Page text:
At the time, I was thinking largely about predictive analytics and course recommendation tools, like Austin Peay’s Degree Compass and Purdue’s Course Signals and the Bill & Melinda Gates Foundation’s InBloom, a $100 million initiative to aggregate student data. It turned out instead that the future lay in data-driven advising. Georgia State would serve as the model to emulate: monitoring student engagement, sending out automated warnings and signaling faculty and academic advisers about impending trouble, thus helping to ensure that students remained on a path to graduation.

2. Evidence-based pedagogy

I was convinced that higher education was poised to adopt insights from the learning sciences and would place a greater emphasis on learning objectives, mastery of key competencies and assessments closely aligned to learning goals. I also thought instructors would adopt more social learning, more active learning and more real-world assessments. Certainly, many instructors did incorporate more evidence-based practices into their teaching. Nevertheless, the instructor-centered classroom, and the lecture, the seminar and the cookie-cutter lab, remain instructional mainstays.

And yet, I do think that the long-term trend is toward more inquiry-, case-, project- and team-based learning and more experiential learning, including more applied learning, service learning, field-based learning and maker spaces.

3. The decline of the lone-eagle approach to teaching

I thought, mistakenly, that we’d see much more resource sharing and more course sharing and a greater embrace of collaboratively developed interactive courseware and simulations and virtual labs. To be sure, instances of team teaching persist, but resistance to a more collaborative approach to course development remains more intense than I expected.

4. Optimized class time

When I wrote in 2013, the flipped classroom was still an emerging idea. Yet despite the efforts of figures like Harvard’s Eric Mazur, the earlier model, in which the instructor-centered classroom is supplemented by various kinds of homework, remains dominant.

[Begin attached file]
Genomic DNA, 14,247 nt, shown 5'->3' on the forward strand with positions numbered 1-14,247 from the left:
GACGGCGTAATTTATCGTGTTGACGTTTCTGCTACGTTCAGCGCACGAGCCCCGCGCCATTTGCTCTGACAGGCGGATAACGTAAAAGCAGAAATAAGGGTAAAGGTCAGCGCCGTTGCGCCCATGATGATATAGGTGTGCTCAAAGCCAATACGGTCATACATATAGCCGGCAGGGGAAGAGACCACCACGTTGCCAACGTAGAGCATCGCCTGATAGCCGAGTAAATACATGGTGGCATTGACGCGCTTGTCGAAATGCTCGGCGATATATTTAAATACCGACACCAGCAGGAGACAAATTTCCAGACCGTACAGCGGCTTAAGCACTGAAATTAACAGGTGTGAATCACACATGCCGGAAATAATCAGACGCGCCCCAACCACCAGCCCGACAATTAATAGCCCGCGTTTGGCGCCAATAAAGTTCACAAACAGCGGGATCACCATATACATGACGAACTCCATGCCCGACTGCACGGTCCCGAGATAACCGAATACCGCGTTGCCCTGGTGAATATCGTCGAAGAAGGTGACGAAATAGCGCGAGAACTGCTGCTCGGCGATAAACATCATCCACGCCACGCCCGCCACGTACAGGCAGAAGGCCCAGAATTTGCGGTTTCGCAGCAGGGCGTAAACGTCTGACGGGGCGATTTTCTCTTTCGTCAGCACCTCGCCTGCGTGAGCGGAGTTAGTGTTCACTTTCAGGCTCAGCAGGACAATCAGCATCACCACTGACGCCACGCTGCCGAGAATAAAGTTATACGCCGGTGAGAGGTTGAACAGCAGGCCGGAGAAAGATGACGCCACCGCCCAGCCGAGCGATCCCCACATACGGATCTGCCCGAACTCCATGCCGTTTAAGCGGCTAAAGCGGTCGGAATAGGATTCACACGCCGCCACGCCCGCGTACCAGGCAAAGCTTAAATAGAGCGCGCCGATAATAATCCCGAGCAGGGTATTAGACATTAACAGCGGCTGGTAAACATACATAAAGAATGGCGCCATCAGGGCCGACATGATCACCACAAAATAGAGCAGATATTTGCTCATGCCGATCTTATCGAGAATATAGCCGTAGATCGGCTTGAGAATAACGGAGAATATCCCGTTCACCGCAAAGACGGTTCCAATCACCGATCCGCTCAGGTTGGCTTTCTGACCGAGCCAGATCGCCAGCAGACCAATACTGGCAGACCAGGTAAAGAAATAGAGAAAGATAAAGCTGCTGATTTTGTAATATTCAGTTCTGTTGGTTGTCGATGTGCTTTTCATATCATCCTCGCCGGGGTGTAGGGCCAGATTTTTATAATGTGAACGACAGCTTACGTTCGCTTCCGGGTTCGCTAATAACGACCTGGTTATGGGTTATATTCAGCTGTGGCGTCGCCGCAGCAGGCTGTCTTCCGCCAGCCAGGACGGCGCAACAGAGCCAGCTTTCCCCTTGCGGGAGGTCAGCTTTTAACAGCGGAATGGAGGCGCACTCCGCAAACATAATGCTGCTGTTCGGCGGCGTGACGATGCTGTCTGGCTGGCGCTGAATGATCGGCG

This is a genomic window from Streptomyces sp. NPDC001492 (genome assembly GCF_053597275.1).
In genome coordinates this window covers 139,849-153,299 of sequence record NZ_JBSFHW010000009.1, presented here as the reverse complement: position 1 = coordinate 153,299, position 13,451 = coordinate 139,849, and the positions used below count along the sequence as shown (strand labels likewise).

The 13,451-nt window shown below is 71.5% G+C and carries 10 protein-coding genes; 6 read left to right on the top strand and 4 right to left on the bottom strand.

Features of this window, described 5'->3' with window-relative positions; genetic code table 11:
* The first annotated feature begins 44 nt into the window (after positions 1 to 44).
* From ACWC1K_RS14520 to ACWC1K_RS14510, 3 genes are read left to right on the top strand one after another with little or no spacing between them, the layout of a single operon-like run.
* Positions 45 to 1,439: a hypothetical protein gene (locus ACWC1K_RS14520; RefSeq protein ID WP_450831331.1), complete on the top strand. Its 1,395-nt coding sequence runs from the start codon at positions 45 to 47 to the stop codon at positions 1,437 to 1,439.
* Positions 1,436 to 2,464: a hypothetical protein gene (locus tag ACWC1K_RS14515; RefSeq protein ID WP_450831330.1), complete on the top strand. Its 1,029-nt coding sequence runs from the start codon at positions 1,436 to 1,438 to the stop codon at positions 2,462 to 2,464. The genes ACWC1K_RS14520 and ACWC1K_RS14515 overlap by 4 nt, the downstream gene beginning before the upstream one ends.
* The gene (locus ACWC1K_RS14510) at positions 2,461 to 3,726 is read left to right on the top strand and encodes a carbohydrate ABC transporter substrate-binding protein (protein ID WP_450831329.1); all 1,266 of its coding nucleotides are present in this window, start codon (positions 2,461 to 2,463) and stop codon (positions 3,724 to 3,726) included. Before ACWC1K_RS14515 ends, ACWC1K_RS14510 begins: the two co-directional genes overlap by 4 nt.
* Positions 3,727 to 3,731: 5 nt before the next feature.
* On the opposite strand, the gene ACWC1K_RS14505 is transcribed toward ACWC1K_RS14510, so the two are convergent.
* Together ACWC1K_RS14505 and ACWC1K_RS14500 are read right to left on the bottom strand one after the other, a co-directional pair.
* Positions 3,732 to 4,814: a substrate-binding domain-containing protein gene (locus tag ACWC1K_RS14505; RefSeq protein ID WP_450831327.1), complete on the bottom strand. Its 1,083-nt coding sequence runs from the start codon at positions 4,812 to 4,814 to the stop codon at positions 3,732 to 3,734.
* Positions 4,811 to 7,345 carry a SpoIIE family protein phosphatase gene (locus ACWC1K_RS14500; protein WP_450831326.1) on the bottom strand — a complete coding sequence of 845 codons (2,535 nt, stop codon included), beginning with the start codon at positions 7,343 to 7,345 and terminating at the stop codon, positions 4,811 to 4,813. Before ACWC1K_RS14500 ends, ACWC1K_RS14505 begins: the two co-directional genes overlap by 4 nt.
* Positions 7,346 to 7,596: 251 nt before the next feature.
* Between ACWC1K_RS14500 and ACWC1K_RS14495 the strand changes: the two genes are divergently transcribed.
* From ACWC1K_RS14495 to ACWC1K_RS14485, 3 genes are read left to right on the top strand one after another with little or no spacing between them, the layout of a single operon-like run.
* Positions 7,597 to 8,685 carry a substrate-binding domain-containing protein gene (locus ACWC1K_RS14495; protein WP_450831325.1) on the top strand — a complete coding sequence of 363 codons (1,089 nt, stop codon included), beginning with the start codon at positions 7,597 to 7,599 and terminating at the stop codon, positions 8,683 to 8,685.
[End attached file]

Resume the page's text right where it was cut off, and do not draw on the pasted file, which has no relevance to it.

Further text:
5. Seamless credit transfer

Given the growing attention to the student swirl—the movement of students from one institution to another—and the expansion of access to Advanced Placement courses and the emergence of early-college/dual-degree programs, I thought, again in error, that we’d see a much stronger embrace of efforts to make credit transfer, not only to gen ed but to requirements, automatic. Despite pioneering models, including the Interstate Passport and CUNY’s Pathways program, barriers to credit transfer, of course, remain.

6. Fewer large lecture classes

Whew, was I mistaken. I thought colleges and universities would follow the example of medical schools and adopt new ways to offer foundational courses, for example, by developing self-paced, self-directed introductory courses, or competency-based modules, or adopting wholly new online or hybrid formats. This hasn’t happened yet.

7. New frontiers for online learning

Here, I was referring to more collaborative learning (along the lines of the c-MOOCs, which create communities of inquiry surrounding a topic of interest), immersive learning environments (modeled on Second Life), hands-on simulations and serious games. Innovations like these always seem to lie five years in the future.

I also thought that many more instructors would quickly embrace approaches to assess student learning, beyond the traditional research paper, lab report and exam. Some have. There are a growing number of examples of learning assessments based on digital stories, collaboratively developed class websites, student-written annotated texts and encyclopedias, and multimedia projects like virtual tours or podcasts. But this frontier still remains, to my regret, far too barren.